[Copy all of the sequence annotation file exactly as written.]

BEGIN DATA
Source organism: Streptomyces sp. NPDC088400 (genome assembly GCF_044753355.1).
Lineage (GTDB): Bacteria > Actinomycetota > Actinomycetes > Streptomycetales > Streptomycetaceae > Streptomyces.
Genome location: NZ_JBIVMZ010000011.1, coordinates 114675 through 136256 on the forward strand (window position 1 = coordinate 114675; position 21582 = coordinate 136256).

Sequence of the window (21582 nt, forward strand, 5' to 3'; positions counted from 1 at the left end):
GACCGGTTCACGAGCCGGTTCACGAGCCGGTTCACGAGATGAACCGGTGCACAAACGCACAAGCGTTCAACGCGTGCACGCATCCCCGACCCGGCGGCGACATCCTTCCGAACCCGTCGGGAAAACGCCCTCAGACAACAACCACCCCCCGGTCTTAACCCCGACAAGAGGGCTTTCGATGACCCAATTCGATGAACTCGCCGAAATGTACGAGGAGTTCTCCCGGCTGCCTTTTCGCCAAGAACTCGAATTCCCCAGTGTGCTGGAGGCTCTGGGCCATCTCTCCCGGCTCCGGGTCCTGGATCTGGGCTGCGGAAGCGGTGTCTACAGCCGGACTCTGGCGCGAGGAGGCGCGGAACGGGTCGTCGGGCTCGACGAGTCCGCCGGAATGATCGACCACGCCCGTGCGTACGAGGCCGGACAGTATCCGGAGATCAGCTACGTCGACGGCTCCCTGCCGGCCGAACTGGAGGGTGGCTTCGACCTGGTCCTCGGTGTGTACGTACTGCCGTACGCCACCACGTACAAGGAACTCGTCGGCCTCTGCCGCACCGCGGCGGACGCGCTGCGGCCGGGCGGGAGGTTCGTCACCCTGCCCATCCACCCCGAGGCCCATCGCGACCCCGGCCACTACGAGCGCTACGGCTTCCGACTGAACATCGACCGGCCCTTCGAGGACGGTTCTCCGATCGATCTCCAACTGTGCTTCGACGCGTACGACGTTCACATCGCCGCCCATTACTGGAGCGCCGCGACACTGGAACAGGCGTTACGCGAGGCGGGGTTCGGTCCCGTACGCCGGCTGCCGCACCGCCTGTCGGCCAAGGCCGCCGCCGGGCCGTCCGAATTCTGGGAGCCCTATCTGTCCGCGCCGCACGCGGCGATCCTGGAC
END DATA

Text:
Source organism: Streptomyces sp. NPDC088400 (genome assembly GCF_044753355.1).
Lineage (GTDB): Bacteria > Actinomycetota > Actinomycetes > Streptomycetales > Streptomycetaceae > Streptomyces.
Genome location: NZ_JBIVMZ010000011.1, coordinates 114675 through 136256 on the forward strand (window position 1 = coordinate 114675; position 21582 = coordinate 136256).

Sequence of the window (21582 nt, forward strand, 5' to 3'; positions counted from 1 at the left end):
GACCGGTTCACGAGCCGGTTCACGAGCCGGTTCACGAGATGAACCGGTGCACAAACGCACAAGCGTTCAACGCGTGCACGCATCCCCGACCCGGCGGCGACATCCTTCCGAACCCGTCGGGAAAACGCCCTCAGACAACAACCACCCCCCGGTCTTAACCCCGACAAGAGGGCTTTCGATGACCCAATTCGATGAACTCGCCGAAATGTACGAGGAGTTCTCCCGGCTGCCTTTTCGCCAAGAACTCGAATTCCCCAGTGTGCTGGAGGCTCTGGGCCATCTCTCCCGGCTCCGGGTCCTGGATCTGGGCTGCGGAAGCGGTGTCTACAGCCGGACTCTGGCGCGAGGAGGCGCGGAACGGGTCGTCGGGCTCGACGAGTCCGCCGGAATGATCGACCACGCCCGTGCGTACGAGGCCGGACAGTATCCGGAGATCAGCTACGTCGACGGCTCCCTGCCGGCCGAACTGGAGGGTGGCTTCGACCTGGTCCTCGGTGTGTACGTACTGCCGTACGCCACCACGTACAAGGAACTCGTCGGCCTCTGCCGCACCGCGGCGGACGCGCTGCGGCCGGGCGGGAGGTTCGTCACCCTGCCCATCCACCCCGAGGCCCATCGCGACCCCGGCCACTACGAGCGCTACGGCTTCCGACTGAACATCGACCGGCCCTTCGAGGACGGTTCTCCGATCGATCTCCAACTGTGCTTCGACGCGTACGACGTTCACATCGCCGCCCATTACTGGAGCGCCGCGACACTGGAACAGGCGTTACGCGAGGCGGGGTTCGGTCCCGTACGCCGGCTGCCGCACCGCCTGTCGGCCAAGGCCGCCGCCGGGCCGTCCGAATTCTGGGAGCCCTATCTGTCCGCGCCGCACGCGGCGATCCTGGAC